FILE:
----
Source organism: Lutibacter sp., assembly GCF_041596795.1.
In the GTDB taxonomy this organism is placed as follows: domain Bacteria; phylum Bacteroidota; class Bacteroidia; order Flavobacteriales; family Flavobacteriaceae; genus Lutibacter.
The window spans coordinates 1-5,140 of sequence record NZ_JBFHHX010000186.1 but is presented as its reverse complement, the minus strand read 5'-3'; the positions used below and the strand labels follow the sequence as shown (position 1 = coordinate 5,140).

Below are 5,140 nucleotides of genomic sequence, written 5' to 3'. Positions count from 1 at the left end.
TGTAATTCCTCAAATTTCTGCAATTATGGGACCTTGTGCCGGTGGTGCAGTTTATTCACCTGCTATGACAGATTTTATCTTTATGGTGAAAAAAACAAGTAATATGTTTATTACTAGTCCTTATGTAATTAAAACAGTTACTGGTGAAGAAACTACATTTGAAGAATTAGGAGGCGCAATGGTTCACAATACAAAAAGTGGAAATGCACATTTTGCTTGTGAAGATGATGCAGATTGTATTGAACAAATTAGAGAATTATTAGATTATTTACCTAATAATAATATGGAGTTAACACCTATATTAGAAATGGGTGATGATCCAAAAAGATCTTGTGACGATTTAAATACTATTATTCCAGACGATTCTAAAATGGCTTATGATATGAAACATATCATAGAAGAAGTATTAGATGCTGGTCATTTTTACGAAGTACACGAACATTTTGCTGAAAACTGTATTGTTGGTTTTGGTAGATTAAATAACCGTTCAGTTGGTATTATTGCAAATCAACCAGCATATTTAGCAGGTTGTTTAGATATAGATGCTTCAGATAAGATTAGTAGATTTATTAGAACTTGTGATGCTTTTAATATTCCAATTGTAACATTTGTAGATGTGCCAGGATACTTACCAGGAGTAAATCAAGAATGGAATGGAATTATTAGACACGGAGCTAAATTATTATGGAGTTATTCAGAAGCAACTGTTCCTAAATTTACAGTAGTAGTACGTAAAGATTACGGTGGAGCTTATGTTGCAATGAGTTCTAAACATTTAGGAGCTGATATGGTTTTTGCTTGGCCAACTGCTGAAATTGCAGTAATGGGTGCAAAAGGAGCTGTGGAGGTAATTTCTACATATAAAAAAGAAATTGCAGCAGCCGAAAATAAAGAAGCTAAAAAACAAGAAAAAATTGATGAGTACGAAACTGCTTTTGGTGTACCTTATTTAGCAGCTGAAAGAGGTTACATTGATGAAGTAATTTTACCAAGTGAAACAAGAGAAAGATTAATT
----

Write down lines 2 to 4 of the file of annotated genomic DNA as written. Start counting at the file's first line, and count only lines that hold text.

In the GTDB taxonomy this organism is placed as follows: domain Bacteria; phylum Bacteroidota; class Bacteroidia; order Flavobacteriales; family Flavobacteriaceae; genus Lutibacter.
The window spans coordinates 1-5,140 of sequence record NZ_JBFHHX010000186.1 but is presented as its reverse complement, the minus strand read 5'-3'; the positions used below and the strand labels follow the sequence as shown (position 1 = coordinate 5,140).

Below are 5,140 nucleotides of genomic sequence, written 5' to 3'. Positions count from 1 at the left end.